Following the Hiroshima explosion, Japanese physicists made a number of measurements of the fast-neutron activation of 32S near the epicenter (Roesch 1987). The sulfur was contained in insulation material of electric-power poles. Japanese investigators made these measurements during the first few weeks after the event. The threshold for 32S activation is about 2.5 MeV, and the half-life of the 32P produced is only 14 d. The calculated and measured 32S activation tended to agree well close to the epicenter, particularly when corrections were made for the expected anisotropy due to bomb tilt (Roesch 1987). The exact degree of agreement, however, depends on the assumed yield. In fact, the comparison between 32S activation calculation and measurement was a factor in determining the yield that was used in DS86. The 32S data tended to diverge from DS86 calculations, and the calculated values appeared to be lower than measured by an amount that increased as the distance from the epicenter increased. However, the measured activities at these distances were very low, and the uncertainties very high. Because of the short half-life of 32P, the 32S activation measurements could not be repeated to confirm the original data. Documentation of similar measurements made at Nagasaki has not been found.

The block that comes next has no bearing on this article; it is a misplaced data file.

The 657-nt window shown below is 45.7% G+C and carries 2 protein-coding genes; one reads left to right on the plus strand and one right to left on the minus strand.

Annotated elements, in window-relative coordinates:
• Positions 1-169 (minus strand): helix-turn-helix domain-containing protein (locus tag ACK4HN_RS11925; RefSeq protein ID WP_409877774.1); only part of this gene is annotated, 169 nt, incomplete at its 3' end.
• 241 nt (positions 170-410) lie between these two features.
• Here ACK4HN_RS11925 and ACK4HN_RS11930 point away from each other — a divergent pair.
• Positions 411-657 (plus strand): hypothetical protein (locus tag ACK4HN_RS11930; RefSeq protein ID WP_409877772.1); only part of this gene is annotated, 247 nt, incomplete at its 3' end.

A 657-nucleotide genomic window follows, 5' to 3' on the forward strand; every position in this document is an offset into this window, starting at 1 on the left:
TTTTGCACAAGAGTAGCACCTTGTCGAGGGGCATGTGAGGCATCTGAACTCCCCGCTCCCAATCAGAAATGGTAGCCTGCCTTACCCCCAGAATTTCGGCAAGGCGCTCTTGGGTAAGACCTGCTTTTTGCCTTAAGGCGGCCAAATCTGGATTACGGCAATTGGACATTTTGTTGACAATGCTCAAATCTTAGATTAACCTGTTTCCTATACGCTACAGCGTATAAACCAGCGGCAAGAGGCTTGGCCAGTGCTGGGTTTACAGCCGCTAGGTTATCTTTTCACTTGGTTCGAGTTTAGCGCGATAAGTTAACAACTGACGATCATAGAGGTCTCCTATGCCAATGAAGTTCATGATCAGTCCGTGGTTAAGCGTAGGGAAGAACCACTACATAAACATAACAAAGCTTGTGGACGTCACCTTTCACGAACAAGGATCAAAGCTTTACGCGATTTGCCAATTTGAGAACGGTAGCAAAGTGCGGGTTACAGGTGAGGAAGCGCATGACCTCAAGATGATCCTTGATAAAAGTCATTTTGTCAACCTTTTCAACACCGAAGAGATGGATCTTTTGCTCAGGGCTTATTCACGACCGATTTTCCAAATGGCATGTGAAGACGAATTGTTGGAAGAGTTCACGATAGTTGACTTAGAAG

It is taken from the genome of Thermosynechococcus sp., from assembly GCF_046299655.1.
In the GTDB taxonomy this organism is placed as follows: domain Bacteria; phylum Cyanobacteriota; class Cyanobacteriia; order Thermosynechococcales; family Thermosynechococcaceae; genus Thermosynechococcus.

When DS86 was released, a number of thermal-neutron activation measurements had been made at various slant ranges at Hiroshima and Nagasaki. Additional measurements have since been made of thermal-neutron activation of cobalt (Co) and europium (Eu) and, with a different technique, the generation of 36Cl by thermal neutrons. Those measurements have indicated that the thermal neutrons were more abundant at great distances than was predicted from the neutron spectrum calculated for the bomb explosion by DS86. It appeared that more high-energy neutrons penetrated the iron casing than was calculated. In general, the measured thermal-neutron activation of 60Co at Hiroshima appeared to be higher than the calculated values by an amount that increased as the slant range increased. Although some 152Eu thermal-neutron activation data were also reported, the data for larger distances were too few to confirm the 60Co comparisons. Measurements of 60Co and 152Eu activation at Nagasaki also suggested the possibility of a similar trend, but the data for distances greater than 1000 m was sparse. Near the epicenter at both Hiroshima and Nagasaki, 60Co and 152Eu activation data tended to be about 50% lower than calculated from the DS86 neutron fluence.
RERF has surveyed the literature and communicated with investigators directly and has created a database of all known activation measurements (see Appendix A). Many of the newer measurements were made at increasing distances from the epicenter to resolve the apparent discrepancy observed in the DS86 calculation-